Dojo Hyogo – Dojo Motto

The motto of Shorinjiryu karatedo is‘ Doku Ji Gyo Sei Ki ‘ ,

In English: “Spiritual development of individuality in mind and body” 

In French : “Développement spirituel de l’individualité mentale et physique “

The Shorinjiryu motto was coined by Kaiso Masayoshi Kori Hisataka (1907-1988), Kaiso meaning founder, and expresses his view that individuality is an important trait developed in a karateka.

Hanshi Shunji Watanabe explained the meaning of the Shorinjiryu Kenkokan Karatedo motto, from Kaiso Hisataka as the following: “Shorinjiryu karateka are like trees in a forest. All the trees have common characteristics, but no one tree is the same as another. In the same way, Shorinjiryu karateka share common techniques, philosophies, and knowledge, but no practitioner is identical to another”.

It is from this comparison that we can understand how each of us simultaneously learns from and enhances Shorinjiryu karatedo according to our individuality.

Although the base of karate should be consistent, each practitioner will emphasise their own strengths and account for their limitations.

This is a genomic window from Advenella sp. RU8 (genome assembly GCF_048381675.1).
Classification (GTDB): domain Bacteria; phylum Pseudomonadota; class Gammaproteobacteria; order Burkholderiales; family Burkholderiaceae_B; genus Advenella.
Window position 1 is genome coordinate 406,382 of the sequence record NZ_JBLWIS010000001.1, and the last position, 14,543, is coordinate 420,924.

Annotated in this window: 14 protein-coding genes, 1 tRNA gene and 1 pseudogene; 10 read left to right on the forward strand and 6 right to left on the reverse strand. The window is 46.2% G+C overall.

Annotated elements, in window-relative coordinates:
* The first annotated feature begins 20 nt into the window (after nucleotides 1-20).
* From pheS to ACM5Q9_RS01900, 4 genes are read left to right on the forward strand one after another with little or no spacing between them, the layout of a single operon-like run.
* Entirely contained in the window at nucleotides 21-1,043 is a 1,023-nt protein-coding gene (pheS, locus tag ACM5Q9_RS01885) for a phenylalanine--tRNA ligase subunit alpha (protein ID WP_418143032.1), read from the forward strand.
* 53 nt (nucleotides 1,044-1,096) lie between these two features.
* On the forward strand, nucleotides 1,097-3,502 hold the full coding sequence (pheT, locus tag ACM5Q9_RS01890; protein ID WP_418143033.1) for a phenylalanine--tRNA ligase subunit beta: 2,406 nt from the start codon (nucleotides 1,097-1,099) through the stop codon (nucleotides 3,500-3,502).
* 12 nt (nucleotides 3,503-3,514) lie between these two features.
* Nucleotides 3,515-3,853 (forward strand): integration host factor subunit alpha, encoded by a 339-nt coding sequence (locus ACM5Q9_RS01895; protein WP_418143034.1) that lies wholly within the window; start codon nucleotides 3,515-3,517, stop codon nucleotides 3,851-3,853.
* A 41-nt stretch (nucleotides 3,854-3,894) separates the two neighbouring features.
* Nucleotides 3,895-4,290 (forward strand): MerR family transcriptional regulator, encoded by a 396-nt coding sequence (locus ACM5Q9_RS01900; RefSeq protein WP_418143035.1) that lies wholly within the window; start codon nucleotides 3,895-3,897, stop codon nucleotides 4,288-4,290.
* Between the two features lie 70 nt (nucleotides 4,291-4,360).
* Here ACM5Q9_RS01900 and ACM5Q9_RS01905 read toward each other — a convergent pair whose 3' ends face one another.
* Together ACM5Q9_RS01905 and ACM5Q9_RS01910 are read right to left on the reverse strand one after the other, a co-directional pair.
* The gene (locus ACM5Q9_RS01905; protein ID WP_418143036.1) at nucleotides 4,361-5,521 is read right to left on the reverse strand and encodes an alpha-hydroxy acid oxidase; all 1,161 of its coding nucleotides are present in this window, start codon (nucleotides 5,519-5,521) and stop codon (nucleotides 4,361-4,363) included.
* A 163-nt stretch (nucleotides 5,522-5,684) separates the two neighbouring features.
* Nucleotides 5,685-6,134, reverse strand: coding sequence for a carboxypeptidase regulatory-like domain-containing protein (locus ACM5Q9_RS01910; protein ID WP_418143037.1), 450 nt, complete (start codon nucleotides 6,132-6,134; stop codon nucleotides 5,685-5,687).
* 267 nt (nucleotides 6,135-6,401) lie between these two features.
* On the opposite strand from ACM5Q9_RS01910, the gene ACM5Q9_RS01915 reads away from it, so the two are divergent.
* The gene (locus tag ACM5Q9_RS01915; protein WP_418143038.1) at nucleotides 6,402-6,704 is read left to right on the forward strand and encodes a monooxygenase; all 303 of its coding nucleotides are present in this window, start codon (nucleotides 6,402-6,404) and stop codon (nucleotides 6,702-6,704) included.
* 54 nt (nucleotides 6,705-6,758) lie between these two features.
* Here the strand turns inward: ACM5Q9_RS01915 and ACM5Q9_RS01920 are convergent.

This motto is not a license for individuals to change forms or methods at their own discretion.

At the Shorinjiryu Kenkokan Karatedo honbu dojo (headquarters) in the Waseda area in Shinjuku Ward of Tokyo, Japan,  Kaiso Hisataka painted the motto in kanji on a large wooden board which remained on proud display at the front of the dojo since 1955 until recent renovations to the dojo in 2011.

Dojo Kun



(The School Principles of Shorinjiryu Kenkokan Karatedo) 

1- Maintain propriety, etiquette, dignity, and grace.

2- Gain self-understanding by tasting the true meaning of combat.

3- Search for pure principals of truth, justice, and beauty.

4- Exercise positive personality, that is to say – confidence, courage, and determination.

5- Always seek to develop the character further aiming towards perfection and complete harmony with creation.

The dojo kun is the five statements which are said at the end of the training session. They are like mottoes or declarations. They are beliefs. They are model ideals to aspire to. Some believe that they focus the individual to be a whole person, that they enhance the individual to become more than what he seems. Others may imply that the dojo kun is to teach you how to become the “ideal” karate person.